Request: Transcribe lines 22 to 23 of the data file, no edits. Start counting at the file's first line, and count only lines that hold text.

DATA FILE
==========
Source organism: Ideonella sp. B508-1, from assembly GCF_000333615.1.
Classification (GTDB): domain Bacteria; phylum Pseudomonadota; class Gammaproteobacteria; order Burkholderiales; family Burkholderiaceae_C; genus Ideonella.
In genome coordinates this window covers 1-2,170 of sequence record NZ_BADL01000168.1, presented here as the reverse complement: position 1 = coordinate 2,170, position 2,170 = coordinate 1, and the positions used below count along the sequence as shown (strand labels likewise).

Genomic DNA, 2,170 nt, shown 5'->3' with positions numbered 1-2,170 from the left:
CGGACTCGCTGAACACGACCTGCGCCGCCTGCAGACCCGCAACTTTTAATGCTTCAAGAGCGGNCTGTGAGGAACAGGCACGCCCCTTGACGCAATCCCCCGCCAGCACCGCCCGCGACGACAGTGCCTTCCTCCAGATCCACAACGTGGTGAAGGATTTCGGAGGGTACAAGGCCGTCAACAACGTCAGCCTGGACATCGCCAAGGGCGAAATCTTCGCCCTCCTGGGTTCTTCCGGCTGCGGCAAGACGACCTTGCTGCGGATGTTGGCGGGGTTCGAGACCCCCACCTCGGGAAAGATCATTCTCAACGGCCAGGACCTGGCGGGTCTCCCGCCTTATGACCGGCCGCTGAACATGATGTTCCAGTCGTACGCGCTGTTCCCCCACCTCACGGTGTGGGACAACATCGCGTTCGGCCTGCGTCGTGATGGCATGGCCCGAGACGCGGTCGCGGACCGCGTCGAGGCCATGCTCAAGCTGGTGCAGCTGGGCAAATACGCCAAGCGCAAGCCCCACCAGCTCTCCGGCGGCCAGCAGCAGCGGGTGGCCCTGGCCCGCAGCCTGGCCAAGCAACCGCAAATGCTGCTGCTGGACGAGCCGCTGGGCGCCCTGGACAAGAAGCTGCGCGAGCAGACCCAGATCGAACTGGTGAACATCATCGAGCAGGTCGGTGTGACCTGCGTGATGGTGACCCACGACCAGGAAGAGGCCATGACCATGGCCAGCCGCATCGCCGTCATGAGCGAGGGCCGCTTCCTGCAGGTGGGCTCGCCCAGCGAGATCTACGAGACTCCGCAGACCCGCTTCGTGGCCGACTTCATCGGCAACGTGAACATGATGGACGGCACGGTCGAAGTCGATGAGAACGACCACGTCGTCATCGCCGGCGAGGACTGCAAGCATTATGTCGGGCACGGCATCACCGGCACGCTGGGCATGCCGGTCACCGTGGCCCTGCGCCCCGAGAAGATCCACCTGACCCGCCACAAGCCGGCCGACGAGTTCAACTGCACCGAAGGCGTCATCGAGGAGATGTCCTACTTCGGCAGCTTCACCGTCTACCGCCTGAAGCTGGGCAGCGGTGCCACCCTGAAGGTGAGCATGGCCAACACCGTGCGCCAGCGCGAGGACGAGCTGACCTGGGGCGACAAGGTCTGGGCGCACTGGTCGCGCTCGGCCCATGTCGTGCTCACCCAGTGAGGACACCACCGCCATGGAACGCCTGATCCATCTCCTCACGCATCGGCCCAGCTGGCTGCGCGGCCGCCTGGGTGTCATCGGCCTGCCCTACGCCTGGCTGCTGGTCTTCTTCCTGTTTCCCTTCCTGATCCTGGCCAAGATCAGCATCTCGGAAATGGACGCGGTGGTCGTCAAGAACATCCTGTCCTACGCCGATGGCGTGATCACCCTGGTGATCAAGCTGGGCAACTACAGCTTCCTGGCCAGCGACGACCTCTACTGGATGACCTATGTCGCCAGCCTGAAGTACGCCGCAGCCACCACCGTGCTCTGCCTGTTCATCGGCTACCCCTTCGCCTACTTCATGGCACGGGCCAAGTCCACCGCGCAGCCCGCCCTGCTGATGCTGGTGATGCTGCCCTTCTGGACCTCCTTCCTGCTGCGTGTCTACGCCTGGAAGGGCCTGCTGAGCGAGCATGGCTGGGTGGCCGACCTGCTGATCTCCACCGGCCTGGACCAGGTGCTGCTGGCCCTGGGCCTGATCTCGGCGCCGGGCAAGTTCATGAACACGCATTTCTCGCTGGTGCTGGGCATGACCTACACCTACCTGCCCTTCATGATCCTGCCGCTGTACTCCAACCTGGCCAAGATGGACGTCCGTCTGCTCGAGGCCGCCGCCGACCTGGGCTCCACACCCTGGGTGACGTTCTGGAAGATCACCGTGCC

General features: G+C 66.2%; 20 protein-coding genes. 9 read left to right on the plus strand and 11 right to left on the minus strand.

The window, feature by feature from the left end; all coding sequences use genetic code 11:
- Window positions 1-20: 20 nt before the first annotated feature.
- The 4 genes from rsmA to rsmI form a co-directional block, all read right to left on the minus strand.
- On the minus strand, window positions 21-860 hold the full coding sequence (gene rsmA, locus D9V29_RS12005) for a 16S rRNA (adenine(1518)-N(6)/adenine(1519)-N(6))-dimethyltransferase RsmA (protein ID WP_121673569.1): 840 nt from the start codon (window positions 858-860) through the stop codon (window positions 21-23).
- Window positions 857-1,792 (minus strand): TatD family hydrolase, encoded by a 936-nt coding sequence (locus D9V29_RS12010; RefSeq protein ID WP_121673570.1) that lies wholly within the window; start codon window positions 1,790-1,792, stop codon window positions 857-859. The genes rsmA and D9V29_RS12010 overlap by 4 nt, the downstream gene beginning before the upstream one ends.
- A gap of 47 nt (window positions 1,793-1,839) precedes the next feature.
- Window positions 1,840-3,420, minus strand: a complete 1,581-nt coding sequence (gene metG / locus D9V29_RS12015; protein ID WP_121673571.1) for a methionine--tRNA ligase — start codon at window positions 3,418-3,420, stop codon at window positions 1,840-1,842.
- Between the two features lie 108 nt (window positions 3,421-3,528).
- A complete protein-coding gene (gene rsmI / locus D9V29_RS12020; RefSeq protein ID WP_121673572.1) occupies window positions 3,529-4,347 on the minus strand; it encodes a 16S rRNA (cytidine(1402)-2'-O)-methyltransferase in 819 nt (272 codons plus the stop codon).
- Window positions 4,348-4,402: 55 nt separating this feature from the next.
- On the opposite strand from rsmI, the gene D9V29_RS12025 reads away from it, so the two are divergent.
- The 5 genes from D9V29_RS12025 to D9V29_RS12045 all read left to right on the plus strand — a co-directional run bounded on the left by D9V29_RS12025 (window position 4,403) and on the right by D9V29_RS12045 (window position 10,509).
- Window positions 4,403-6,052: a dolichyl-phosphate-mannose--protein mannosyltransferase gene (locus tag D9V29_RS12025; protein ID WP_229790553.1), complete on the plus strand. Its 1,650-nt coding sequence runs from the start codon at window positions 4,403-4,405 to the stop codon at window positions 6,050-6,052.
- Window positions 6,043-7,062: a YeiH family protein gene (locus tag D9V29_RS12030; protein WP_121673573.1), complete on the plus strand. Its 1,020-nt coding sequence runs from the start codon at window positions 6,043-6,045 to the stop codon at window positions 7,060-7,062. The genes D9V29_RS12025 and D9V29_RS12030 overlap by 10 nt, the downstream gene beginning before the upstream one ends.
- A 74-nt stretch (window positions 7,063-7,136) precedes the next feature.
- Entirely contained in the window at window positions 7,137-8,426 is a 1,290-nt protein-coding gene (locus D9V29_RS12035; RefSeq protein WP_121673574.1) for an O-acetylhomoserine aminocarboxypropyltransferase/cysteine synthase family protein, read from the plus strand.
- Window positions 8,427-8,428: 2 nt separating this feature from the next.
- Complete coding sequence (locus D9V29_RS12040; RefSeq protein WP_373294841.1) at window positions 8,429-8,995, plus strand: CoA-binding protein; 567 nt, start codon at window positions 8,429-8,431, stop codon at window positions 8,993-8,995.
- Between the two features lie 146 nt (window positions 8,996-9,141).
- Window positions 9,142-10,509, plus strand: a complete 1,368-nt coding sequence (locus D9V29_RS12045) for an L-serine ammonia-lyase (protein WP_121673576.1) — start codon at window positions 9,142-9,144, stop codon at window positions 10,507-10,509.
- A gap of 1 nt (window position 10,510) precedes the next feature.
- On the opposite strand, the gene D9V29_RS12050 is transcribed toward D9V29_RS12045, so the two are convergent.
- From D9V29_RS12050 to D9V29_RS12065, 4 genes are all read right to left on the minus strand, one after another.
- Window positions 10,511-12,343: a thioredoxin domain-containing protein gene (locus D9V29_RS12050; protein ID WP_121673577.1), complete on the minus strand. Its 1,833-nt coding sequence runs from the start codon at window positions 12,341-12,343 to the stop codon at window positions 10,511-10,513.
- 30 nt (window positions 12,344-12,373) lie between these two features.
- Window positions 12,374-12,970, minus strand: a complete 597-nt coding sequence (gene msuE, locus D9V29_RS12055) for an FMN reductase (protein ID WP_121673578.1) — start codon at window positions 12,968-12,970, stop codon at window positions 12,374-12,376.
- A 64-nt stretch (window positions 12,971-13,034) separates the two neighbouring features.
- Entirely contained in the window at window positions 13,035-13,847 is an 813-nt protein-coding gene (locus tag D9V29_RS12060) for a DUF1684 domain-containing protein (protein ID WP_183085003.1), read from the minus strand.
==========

- Entirely contained in the window at window positions 7,137-8,426 is a 1,290-nt protein-coding gene (locus D9V29_RS12035; RefSeq protein WP_121673574.1) for an O-acetylhomoserine aminocarboxypropyltransferase/cysteine synthase family protein, read from the plus strand.
- Window positions 8,427-8,428: 2 nt separating this feature from the next.